Christians ‘face deportation’ in Saudi Arabia
Rights group says dozens of Ethiopian Christians have been arrested and could be deported for “illegal mingling”.
Dozens of Ethiopian Christians are facing deportation from Saudi Arabia after authorities raided a private prayer service in Jeddah, according to Human Rights Watch (HRW).
The group was reportedly arrested in a private home in Jeddah in mid-December. Most of the 35 detainees are women, and three of them told the US-based group that they were strip-searched by police.
HRW said it spoke to three detainees, two women and one man, by telephone from prison.
One of them said the men were beaten, and also complained of inadequate medical care and poor sanitation at the jail.
“Two of the women said that officials there forced the women to strip, and then an officer inserted her finger into each of the women’s genitals, under the pretext of searching for illegal substances hidden inside their bodies,” the report said.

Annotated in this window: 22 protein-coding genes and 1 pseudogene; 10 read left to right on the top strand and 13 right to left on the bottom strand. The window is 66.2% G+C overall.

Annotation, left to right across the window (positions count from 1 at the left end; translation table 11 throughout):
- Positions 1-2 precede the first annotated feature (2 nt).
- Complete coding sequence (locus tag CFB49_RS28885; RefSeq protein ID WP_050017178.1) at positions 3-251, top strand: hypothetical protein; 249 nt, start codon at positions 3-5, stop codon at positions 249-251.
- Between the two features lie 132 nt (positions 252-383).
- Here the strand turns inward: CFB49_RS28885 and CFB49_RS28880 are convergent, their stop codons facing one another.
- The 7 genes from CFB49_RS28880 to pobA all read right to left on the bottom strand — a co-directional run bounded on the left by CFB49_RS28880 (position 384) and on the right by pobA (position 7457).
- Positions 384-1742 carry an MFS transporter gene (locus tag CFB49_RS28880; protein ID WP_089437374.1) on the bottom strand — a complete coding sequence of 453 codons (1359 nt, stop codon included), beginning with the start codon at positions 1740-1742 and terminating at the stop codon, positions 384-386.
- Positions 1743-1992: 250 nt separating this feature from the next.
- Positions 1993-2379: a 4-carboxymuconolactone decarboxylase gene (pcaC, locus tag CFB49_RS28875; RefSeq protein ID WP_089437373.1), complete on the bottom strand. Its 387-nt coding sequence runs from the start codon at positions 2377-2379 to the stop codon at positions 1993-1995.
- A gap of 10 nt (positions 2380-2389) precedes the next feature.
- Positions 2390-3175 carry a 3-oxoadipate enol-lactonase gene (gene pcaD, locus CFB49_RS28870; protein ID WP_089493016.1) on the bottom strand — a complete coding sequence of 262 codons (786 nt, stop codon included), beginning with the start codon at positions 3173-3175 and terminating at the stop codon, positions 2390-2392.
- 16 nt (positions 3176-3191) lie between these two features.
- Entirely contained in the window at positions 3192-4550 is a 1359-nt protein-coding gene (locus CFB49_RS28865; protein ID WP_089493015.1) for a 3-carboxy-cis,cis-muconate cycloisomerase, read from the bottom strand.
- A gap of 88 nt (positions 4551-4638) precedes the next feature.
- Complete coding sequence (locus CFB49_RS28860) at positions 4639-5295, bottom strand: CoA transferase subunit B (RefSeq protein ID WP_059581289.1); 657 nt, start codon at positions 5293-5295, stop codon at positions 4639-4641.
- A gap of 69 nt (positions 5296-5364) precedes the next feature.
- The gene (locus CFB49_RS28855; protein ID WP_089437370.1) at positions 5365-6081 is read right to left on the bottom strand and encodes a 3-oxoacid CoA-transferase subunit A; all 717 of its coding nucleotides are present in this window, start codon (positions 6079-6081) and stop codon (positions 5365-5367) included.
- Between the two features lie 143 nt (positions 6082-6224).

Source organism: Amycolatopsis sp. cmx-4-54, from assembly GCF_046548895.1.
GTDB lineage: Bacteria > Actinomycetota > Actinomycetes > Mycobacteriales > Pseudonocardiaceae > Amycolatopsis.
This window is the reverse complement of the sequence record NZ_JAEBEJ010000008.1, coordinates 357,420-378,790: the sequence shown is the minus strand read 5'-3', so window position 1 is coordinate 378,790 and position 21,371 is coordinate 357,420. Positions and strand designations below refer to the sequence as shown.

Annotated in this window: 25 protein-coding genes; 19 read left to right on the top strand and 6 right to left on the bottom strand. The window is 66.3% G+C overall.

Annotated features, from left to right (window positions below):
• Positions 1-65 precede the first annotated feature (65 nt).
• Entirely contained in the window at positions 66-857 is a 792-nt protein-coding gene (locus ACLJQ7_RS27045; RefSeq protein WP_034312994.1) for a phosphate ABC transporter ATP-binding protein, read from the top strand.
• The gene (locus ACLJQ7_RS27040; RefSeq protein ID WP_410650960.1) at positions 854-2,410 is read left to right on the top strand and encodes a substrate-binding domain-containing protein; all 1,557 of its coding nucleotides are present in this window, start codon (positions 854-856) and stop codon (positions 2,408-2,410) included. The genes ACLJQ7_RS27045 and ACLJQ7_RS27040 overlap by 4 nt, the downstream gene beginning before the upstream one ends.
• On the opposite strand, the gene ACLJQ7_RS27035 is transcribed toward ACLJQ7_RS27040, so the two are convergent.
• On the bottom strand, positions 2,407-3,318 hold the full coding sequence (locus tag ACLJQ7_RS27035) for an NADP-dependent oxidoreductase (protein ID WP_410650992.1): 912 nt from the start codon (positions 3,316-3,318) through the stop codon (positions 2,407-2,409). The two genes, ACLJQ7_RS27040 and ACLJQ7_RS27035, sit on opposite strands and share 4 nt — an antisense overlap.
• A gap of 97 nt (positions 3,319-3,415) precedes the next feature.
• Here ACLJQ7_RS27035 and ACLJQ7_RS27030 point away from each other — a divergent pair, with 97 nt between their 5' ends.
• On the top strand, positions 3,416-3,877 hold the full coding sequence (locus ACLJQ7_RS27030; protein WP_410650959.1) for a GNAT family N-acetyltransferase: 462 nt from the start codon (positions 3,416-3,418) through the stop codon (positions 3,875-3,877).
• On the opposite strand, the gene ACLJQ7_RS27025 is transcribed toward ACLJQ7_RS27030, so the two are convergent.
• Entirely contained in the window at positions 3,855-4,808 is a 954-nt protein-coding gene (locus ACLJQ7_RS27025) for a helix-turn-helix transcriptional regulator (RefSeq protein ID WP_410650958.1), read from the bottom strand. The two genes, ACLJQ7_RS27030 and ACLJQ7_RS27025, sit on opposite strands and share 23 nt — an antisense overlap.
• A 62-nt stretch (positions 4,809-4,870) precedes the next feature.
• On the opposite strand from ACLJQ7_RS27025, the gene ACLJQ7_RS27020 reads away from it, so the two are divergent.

“Officers also kicked and beat the men in Buraiman prison, and insulted them as ‘unbelievers’.”
The group now faces possible deportation for “illicit mingling,” though HRW said Saudi Arabia has no law defining that offence.
Unrelated men and women are forbidden to mingle in public, though they are generally allowed a degree of freedom in private.
Saudi Arabia officially bans the public practice of any religion other than Islam.
The kingdom said in 2006 that it would allow non-Muslims to practice their religions in private, but the kingdom’s notorious religious police continue to periodically crack down on private services.
The Saudi interior ministry did not respond to a request for comment.
“While King Abdullah sets up an international interfaith dialogue centre, his police are trampling on the rights of believers of others faiths,” said Christoph Wilcke, a senior Middle East researcher at HRW, referring to a Saudi-funded “centre for interreligious and intercultural dialogue” established in Vienna last year.
“The Saudi government needs to change its own intolerant ways before it can promote religious dialogue abroad.”